One of the most quoted lines in American nonfiction is Joan Didion’s “we tell ourselves stories in order to live.” It’s the first sentence of “The White Album,” an essay in which Didion recounts some facts, some images, and some reporting notes from 1968. Didion felt that she had lost the ability to string the stuff of stories into narratives, and, as a result, life itself seemed to drain away. She was plagued with symptoms that were variously interpreted as neurological or psychiatric—or, after the fact, by Didion herself, as a normal reaction to 1968, which could have given anyone a case of vertigo and nausea. Outwardly, she appeared to function, except when she didn’t, when her mind was besieged by disconnected phrases and an overwhelming sense of existential dread, apparently insurmountable for being well founded.
Nations, in this way, are like people: they cannot survive without a story. A common sense of past and future, a broad agreement on organizational principles, trust that your neighbors near and distant share a general understanding of reality and current events—all of these are necessary for any kind of politics to function. American politics right now are like Didion’s life in 1968: a jumble of fragments, a thin veneer of functionality, and an abyss of well-founded existential fear. At this moment, we are deciding whether we will try to forge a coherent story.
During the first impeachment of Donald Trump, in November, 2019, I wrote that it was impossible to observe the hearings without first choosing between two non-overlapping views of reality, two different stories. In one story, Trump had repeatedly abused power and was finally facing impeachment for a particularly egregious incident of abuse. In the other, Democrats had been trying to get Trump for years and had finally latched on to an inconsequential incident, staging a witch trial to get rid of the President. This week, the Republican Party is still closing ranks around the President, with a mere ten exceptions in the House. Wednesday’s impeachment hearing, like the first, was legible only through one of two frames: either Trump organized an attempted coup and was being impeached for it, or, as Representative Jim Jordan, of Ohio, claimed in his speech on the House floor, “It’s always been about getting the President no matter what. It’s an obsession.”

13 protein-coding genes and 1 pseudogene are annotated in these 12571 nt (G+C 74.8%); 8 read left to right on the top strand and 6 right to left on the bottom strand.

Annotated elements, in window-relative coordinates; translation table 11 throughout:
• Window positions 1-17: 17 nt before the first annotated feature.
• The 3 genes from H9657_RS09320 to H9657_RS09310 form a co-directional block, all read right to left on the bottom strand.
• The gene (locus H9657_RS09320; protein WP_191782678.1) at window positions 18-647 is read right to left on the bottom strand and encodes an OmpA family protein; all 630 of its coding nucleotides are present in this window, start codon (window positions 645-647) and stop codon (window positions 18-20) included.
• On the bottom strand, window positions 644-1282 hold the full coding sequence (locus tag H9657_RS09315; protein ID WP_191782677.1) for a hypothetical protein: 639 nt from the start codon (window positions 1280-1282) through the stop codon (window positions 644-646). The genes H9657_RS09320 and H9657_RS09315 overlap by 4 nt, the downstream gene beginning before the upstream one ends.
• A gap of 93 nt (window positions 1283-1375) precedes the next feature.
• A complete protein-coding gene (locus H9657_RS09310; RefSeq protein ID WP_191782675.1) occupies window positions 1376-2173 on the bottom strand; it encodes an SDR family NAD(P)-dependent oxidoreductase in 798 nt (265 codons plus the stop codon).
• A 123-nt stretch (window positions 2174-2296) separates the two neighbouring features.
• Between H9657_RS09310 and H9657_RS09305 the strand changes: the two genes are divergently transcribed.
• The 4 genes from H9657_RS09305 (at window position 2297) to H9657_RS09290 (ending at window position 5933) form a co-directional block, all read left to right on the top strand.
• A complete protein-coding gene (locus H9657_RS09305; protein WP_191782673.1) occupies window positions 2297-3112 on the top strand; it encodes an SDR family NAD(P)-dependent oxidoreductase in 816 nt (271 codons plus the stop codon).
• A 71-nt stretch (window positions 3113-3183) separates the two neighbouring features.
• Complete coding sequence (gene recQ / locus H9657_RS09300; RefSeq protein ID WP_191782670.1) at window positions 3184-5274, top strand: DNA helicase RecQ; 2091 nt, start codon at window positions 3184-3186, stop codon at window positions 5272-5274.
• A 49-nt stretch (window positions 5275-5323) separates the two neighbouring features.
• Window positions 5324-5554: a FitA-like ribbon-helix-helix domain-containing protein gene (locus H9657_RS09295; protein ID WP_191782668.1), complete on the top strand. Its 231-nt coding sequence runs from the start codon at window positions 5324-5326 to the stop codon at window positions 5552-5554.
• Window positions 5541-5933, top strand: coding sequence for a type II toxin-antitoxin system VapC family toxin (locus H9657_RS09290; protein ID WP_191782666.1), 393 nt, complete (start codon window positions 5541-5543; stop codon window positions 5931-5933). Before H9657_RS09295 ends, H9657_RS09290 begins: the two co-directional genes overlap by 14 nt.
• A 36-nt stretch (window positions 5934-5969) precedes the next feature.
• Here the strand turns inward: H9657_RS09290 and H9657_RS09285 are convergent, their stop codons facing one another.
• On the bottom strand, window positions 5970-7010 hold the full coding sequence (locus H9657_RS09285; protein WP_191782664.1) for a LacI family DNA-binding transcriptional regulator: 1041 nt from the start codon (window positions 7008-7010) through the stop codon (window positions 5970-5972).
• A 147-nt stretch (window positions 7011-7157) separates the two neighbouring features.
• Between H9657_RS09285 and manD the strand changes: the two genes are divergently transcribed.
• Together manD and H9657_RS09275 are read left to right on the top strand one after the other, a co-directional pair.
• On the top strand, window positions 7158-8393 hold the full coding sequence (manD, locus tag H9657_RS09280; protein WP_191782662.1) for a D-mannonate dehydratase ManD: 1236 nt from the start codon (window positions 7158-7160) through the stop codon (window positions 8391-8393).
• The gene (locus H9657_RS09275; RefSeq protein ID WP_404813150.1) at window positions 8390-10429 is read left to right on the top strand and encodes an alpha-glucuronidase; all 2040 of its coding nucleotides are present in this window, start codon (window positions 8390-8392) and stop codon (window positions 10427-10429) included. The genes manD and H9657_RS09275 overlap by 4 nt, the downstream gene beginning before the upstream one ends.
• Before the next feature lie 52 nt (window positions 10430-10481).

Although several Republican representatives acknowledged that the violence at the Capitol on January 6th was terrifying, condemnable, and un-American, some of them compared it to Black Lives Matter protests, or what they imagined the Black Lives Matter protests to be. “Make no mistake, the left in America has incited far more political violence than the right,” Representative Matt Gaetz, of Florida, said. “For months, our cities burned, police stations burned, our businesses were shattered, and they said nothing.” By this logic, since no one was impeached for, say, the property damage sustained in Minneapolis last year during the protests of George Floyd’s death at the hands of the police, no one should be impeached for inciting chaos at the Capitol.
President-elect Joe Biden released a statement several hours after the House voted on the motion to impeach. This timing seemed designed to signal that impeachment is not one of Biden’s top priorities. “I hope that the Senate leadership will find a way to deal with their Constitutional responsibilities on impeachment while also working on the other urgent business of this nation,” the statement read. Over all, Biden has distanced himself from the proceedings, underscoring that he sees his job as getting his Cabinet seated, speeding up vaccine distribution, and passing his economic-relief package. On Thursday, barely more than twenty-four hours after the impeachment vote, Biden gave a speech in which he made no mention of it, or Trump, or January 6th.
Most Democrats in the House have based their calls for impeachment on the claim that Trump is a “clear and present danger” and must be removed from office immediately. Framed this way, the process does seem to lose its urgency after Trump has moved out of the White House. The backers of impeachment will then shift their focus on the imperative to prevent Trump from ever running for office again. As malignant as Trump is, though, can the task of banning him from federal office be as urgent as legislative measures that will have a material impact on the lives and health of millions of Americans?